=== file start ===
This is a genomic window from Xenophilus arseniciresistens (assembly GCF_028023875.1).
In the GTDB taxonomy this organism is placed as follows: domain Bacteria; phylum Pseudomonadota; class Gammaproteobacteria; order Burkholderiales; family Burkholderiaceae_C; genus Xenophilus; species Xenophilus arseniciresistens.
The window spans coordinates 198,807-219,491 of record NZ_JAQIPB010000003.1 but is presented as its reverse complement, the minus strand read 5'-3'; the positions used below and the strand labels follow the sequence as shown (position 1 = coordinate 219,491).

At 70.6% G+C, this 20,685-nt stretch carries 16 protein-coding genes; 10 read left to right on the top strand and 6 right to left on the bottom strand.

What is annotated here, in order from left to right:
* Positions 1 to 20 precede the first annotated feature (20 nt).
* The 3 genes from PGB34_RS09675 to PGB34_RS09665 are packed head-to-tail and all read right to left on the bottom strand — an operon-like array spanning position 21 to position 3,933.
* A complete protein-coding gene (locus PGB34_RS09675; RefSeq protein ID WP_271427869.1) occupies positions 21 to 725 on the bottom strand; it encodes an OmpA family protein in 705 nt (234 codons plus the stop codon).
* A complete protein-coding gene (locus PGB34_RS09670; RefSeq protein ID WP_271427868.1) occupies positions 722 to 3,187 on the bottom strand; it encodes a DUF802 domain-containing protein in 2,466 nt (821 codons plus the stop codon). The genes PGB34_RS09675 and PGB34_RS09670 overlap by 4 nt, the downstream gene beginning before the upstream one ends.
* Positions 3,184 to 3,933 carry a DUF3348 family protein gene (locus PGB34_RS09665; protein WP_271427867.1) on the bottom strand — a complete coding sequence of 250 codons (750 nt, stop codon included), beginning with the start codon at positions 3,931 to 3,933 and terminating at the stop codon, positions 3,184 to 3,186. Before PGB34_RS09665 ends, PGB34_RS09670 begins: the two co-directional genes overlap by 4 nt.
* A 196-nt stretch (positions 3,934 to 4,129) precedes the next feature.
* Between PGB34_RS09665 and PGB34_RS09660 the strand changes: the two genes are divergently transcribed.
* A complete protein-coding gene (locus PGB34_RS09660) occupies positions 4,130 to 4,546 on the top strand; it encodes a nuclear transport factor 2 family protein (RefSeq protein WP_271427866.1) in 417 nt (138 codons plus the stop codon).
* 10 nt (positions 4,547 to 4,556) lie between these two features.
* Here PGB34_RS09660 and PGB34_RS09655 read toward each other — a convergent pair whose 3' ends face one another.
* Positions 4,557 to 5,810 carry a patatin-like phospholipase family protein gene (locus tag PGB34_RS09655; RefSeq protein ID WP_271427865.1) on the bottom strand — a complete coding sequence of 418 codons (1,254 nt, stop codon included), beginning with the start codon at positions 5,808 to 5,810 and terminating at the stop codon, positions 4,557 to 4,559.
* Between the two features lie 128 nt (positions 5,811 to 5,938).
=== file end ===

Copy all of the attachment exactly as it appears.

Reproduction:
This is a genomic window from Xenophilus arseniciresistens (assembly GCF_028023875.1).
In the GTDB taxonomy this organism is placed as follows: domain Bacteria; phylum Pseudomonadota; class Gammaproteobacteria; order Burkholderiales; family Burkholderiaceae_C; genus Xenophilus; species Xenophilus arseniciresistens.
The window spans coordinates 198,807-219,491 of record NZ_JAQIPB010000003.1 but is presented as its reverse complement, the minus strand read 5'-3'; the positions used below and the strand labels follow the sequence as shown (position 1 = coordinate 219,491).

At 70.6% G+C, this 20,685-nt stretch carries 16 protein-coding genes; 10 read left to right on the top strand and 6 right to left on the bottom strand.

What is annotated here, in order from left to right:
* Positions 1 to 20 precede the first annotated feature (20 nt).
* The 3 genes from PGB34_RS09675 to PGB34_RS09665 are packed head-to-tail and all read right to left on the bottom strand — an operon-like array spanning position 21 to position 3,933.
* A complete protein-coding gene (locus PGB34_RS09675; RefSeq protein ID WP_271427869.1) occupies positions 21 to 725 on the bottom strand; it encodes an OmpA family protein in 705 nt (234 codons plus the stop codon).
* A complete protein-coding gene (locus PGB34_RS09670; RefSeq protein ID WP_271427868.1) occupies positions 722 to 3,187 on the bottom strand; it encodes a DUF802 domain-containing protein in 2,466 nt (821 codons plus the stop codon). The genes PGB34_RS09675 and PGB34_RS09670 overlap by 4 nt, the downstream gene beginning before the upstream one ends.
* Positions 3,184 to 3,933 carry a DUF3348 family protein gene (locus PGB34_RS09665; protein WP_271427867.1) on the bottom strand — a complete coding sequence of 250 codons (750 nt, stop codon included), beginning with the start codon at positions 3,931 to 3,933 and terminating at the stop codon, positions 3,184 to 3,186. Before PGB34_RS09665 ends, PGB34_RS09670 begins: the two co-directional genes overlap by 4 nt.
* A 196-nt stretch (positions 3,934 to 4,129) precedes the next feature.
* Between PGB34_RS09665 and PGB34_RS09660 the strand changes: the two genes are divergently transcribed.
* A complete protein-coding gene (locus PGB34_RS09660) occupies positions 4,130 to 4,546 on the top strand; it encodes a nuclear transport factor 2 family protein (RefSeq protein WP_271427866.1) in 417 nt (138 codons plus the stop codon).
* 10 nt (positions 4,547 to 4,556) lie between these two features.
* Here PGB34_RS09660 and PGB34_RS09655 read toward each other — a convergent pair whose 3' ends face one another.
* Positions 4,557 to 5,810 carry a patatin-like phospholipase family protein gene (locus tag PGB34_RS09655; RefSeq protein ID WP_271427865.1) on the bottom strand — a complete coding sequence of 418 codons (1,254 nt, stop codon included), beginning with the start codon at positions 5,808 to 5,810 and terminating at the stop codon, positions 4,557 to 4,559.
* Between the two features lie 128 nt (positions 5,811 to 5,938).